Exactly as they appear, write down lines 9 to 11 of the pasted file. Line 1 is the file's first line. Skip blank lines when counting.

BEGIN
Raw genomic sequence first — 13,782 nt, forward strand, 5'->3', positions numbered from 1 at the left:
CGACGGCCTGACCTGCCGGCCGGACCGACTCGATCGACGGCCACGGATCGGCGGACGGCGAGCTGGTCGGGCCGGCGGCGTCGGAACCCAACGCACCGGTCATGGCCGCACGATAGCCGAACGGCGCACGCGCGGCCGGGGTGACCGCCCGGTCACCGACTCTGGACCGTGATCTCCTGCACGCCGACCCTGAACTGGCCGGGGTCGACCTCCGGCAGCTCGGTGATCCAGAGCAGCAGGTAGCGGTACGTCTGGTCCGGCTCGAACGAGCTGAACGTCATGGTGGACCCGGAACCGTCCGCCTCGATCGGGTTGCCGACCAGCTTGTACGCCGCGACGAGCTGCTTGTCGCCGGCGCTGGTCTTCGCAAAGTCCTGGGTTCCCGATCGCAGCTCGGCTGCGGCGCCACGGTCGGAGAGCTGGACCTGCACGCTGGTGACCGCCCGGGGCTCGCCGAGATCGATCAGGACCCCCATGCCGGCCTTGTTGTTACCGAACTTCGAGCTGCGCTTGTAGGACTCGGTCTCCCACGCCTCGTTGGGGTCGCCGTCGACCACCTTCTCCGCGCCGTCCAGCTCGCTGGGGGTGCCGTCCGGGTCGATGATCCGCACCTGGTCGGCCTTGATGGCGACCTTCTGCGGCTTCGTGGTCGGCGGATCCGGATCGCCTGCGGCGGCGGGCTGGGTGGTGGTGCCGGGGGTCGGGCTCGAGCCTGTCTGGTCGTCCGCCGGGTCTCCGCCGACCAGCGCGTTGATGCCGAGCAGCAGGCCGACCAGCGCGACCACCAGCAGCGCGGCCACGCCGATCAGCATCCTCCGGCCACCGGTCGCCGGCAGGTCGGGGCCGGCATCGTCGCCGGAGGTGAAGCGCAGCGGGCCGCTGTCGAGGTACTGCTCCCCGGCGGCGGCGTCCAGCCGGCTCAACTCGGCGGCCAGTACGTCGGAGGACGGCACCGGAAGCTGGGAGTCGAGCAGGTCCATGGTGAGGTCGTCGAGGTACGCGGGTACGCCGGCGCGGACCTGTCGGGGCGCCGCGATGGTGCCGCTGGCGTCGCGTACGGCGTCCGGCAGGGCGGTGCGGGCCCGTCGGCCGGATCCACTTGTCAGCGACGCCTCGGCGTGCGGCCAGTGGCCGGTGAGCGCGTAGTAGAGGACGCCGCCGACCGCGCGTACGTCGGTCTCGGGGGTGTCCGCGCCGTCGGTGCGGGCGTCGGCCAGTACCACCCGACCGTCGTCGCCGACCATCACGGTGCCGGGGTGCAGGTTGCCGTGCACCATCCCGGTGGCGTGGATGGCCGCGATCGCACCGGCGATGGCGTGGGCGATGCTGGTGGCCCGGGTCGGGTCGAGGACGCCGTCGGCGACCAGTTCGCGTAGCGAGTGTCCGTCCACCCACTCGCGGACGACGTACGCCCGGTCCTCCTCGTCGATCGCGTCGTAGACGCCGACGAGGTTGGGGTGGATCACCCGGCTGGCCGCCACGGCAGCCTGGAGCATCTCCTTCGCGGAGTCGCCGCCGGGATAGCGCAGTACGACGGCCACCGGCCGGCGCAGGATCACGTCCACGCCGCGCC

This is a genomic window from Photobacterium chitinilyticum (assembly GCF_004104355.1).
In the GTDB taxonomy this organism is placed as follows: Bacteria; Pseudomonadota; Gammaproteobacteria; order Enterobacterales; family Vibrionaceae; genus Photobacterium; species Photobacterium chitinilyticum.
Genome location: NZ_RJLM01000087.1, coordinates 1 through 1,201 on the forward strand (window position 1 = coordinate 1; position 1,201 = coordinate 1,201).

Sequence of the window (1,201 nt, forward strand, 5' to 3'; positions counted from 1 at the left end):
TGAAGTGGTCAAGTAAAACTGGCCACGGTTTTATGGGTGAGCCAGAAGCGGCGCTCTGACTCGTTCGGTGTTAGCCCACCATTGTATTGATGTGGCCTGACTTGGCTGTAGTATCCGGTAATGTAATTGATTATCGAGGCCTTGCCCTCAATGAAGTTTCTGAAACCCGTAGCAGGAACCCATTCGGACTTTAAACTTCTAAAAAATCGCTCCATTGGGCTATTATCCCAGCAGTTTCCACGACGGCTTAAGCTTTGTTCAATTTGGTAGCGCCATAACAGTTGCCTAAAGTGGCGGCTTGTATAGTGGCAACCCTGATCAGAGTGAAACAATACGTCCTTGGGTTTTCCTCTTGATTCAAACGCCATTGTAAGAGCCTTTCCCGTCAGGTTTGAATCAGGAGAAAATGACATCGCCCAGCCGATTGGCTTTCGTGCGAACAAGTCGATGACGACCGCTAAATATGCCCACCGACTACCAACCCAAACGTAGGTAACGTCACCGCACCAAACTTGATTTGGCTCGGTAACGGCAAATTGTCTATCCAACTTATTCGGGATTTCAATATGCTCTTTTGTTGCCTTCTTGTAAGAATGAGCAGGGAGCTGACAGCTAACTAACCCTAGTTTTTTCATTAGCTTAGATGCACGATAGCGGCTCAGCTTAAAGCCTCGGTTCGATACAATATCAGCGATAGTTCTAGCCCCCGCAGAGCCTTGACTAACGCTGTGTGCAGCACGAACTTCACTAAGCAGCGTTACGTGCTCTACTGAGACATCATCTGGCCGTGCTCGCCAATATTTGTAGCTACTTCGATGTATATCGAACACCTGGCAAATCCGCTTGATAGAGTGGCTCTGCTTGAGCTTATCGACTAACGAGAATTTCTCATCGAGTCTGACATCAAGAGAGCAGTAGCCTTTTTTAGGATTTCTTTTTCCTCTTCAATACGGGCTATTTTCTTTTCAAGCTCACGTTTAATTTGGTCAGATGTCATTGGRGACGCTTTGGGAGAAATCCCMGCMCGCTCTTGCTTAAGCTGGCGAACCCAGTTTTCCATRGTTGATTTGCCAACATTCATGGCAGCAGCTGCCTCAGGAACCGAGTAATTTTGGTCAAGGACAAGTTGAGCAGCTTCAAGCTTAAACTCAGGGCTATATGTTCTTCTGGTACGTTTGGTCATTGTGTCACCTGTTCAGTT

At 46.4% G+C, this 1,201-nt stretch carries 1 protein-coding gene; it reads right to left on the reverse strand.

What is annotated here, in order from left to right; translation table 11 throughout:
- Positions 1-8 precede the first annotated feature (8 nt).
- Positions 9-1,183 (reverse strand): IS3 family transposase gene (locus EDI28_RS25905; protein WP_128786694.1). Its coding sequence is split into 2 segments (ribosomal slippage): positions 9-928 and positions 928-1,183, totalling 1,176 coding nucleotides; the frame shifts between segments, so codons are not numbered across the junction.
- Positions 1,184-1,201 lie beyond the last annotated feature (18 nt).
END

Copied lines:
What is annotated here, in order from left to right; translation table 11 throughout:
- Positions 1-8 precede the first annotated feature (8 nt).
- Positions 9-1,183 (reverse strand): IS3 family transposase gene (locus EDI28_RS25905; protein WP_128786694.1). Its coding sequence is split into 2 segments (ribosomal slippage): positions 9-928 and positions 928-1,183, totalling 1,176 coding nucleotides; the frame shifts between segments, so codons are not numbered across the junction.